* Mix tahini with sesame oil, soy sauce, ginger and garlic to dress cold noodles

* Dress salads or cooked spinach or broccoli with a blend of mayonnaise, tahini and rice wine vinegar

* Stir tahini and honey into whipped cream and serve with fruit or crisp phyllo 

* Mix tahini with water, season with salt and drizzle over roast fish, kebabs or fresh tomatoes, then garnish with fresh herbs

* Thin tahini with water, add some ginger or cinnamon and use in place of butter on sweet potatoes or roasted carrots 

* Bake tahini cookies 

* Add tahini to coleslaw or Asian slaw

* Use in place of mayonnaise in deviled eggs or egg salad

Disclaimer: I purchased the Whole Foods and MaraNatha brands, I was provided with samples of the Sesame King brand and was not compensated monetarily for this or any other post on Cooking with Amy

Monday, April 04, 2016

Roasted Lemon Herb Chicken Recipe

Roasted Lemon Herb Chicken Recipe

The two most popular dinner requests in my household are for chili and roast chicken. They are both classic comfort foods and my husband never gets tired of eating either of them. It’s funny, because I rarely if ever make either one of them the same way twice.

Chili is just a naturally adaptable recipe. Over the years I've posted recipes for vegetarian white bean chili, a budget friendly chili with a mix of beanschipotle pork chili and most recently for bison black bean chili. The ingredients change all the time depending on my mood and what I have on hand.

But roasting a chicken is another story altogether. Like so many people I am always looking to improve how I make the perfect roast chicken. Mostly I spatchcock or butterfly it or roast pieces rather than a whole bird for more even and consistent results. But in this case, because Napa Grass Farmer had provided me with such a beautiful bird I thought I’d roast the whole thing.  I used Meyer lemons, but you could subsititute conventional lemons if you like and I’m sure it would still be good.  I learned the formula of roasting at 400 degrees for 15 minutes per pound, plus 10 minutes from Nigella Lawson who in turn credits her mother. It’s a great rule of thumb, especially for smaller birds.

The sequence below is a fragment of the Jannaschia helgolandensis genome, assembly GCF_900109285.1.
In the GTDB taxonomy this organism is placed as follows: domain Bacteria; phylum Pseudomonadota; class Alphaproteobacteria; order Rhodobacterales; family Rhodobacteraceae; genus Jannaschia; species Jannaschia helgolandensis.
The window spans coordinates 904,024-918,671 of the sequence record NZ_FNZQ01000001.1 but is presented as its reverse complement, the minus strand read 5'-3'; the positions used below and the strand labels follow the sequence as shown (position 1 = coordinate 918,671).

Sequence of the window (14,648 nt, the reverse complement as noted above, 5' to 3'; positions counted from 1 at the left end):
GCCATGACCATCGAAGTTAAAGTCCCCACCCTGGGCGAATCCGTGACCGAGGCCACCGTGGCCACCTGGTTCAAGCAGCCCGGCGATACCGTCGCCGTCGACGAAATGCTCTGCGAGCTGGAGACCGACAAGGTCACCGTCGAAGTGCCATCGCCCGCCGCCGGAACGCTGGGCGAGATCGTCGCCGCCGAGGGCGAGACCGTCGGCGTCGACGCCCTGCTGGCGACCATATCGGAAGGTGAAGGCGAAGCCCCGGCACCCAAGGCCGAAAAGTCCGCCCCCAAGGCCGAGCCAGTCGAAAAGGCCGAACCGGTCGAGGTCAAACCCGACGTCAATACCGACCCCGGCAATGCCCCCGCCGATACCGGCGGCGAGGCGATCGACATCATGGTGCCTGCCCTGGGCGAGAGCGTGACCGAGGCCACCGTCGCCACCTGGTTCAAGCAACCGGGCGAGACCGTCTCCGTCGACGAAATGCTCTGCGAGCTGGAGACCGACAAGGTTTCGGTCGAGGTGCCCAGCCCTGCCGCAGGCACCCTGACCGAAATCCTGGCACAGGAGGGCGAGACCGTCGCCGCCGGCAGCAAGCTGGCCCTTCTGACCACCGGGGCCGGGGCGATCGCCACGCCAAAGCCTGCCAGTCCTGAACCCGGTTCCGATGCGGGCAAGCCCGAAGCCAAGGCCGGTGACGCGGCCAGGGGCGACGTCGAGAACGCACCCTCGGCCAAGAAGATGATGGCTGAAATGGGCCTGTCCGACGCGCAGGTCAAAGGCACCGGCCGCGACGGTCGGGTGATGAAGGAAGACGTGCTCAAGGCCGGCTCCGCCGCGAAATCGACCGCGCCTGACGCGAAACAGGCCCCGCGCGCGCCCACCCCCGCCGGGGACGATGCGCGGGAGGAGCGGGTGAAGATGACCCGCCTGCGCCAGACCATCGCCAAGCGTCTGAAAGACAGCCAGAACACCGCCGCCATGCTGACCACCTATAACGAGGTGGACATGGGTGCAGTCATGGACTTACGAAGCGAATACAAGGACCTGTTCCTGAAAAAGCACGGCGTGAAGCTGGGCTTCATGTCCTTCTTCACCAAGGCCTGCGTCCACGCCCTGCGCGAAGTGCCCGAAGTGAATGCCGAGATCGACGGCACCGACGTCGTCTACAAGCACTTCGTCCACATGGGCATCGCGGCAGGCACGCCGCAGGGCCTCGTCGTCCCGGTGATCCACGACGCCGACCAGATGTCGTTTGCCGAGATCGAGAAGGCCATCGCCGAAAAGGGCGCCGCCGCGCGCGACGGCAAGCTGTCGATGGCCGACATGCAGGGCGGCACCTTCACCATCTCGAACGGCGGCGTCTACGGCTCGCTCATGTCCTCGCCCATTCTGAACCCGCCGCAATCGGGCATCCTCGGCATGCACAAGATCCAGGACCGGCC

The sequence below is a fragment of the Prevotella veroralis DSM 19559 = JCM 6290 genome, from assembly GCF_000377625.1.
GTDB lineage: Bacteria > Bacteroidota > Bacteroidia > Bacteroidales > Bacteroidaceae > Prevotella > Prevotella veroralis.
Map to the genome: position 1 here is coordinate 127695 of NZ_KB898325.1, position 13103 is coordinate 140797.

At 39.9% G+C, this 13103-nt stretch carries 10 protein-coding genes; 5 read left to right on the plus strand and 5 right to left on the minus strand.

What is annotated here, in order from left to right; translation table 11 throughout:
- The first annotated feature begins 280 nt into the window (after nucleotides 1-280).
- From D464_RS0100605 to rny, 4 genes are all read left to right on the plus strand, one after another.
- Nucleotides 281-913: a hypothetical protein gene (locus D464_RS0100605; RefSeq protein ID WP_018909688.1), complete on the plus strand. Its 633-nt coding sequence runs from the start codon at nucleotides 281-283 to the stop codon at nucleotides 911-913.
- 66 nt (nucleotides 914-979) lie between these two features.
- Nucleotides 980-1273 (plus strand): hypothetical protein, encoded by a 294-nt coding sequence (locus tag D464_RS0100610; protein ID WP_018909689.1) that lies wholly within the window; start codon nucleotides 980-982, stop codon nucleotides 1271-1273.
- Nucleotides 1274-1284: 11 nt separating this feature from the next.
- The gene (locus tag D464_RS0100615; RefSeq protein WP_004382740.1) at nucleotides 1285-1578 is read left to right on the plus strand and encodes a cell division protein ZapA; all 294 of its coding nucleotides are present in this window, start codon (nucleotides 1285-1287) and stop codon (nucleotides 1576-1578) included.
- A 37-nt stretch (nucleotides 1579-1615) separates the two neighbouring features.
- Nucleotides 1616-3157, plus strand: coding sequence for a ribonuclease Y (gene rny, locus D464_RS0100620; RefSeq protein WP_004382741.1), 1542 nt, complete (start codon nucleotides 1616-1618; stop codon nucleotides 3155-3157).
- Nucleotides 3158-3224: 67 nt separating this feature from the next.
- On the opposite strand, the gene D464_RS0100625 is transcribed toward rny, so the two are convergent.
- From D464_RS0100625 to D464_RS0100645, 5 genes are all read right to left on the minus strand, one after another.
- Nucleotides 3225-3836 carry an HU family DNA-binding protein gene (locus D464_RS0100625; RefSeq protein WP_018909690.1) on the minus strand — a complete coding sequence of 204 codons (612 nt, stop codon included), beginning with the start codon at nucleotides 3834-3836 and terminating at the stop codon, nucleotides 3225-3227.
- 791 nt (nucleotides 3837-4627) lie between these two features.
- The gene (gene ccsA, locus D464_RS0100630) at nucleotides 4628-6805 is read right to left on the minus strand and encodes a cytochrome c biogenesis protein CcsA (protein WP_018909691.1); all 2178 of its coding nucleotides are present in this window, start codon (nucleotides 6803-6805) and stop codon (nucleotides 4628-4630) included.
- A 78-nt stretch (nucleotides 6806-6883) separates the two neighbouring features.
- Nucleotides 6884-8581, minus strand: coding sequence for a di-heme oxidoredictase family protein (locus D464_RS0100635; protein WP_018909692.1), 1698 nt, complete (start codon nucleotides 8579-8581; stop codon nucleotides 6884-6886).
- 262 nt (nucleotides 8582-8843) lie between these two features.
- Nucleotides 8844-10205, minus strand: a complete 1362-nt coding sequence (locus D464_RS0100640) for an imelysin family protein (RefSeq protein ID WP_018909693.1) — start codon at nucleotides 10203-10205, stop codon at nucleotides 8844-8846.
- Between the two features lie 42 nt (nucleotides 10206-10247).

Roasted Lemon Herb Chicken
Serves 4-6, depending on the size of the chicken


1 whole chicken
Kosher salt or flaky sea salt
2 Tablespoons olive oil
1 Tablespoon minced fresh rosemary
1 Tablespoon minced fresh thyme
1/4 teaspoon freshly ground pepper
Two Meyer lemons


Measure 1/2 teaspoon salt per pound of chicken and place in a small bowl. Pat the chicken dry with paper towels. Set on a plate and sprinkle the chicken all over with the salt. Place the uncovered chicken in the refrigerator and allow to air dry for at least 2 hours and up to overnight. Remove the chicken from the fridge and pat dry, removing any visible moisture. Preheat oven to 400F. Leave the bird out of the fridge while you prepare the rub.

Zest the lemons, reserve the lemons and combine the zest with the olive oil, rosemary, thyme and pepper in a small bowl.  Cut the zested lemons into quarters. Place the chicken on a rack in a roasting pan and squeeze one lemon quarter inside the chicken, removing any seeds and place the remaining pieces in the roasting pan. Spread the herb mixture all over the bird.

Roast for 15 minutes per pound plus 10 minutes (or plus 20 minutes if the bird is 5 pounds or over). Rotate the chicken once or twice during roasting and cover lightly with foil if necessary to prevent over browning. The juices should run clear when you cut between the leg and the thigh and the temperature in the thickest part of the thigh should reach 165°F when pierced with an instant read thermometer. Allow to rest for about  15 minutes before carving.


Disclaimer: My thanks to Napa Grass Farmer for providing me with the chicken. I was not compensated monetarily for this or any other Cooking with Amy post.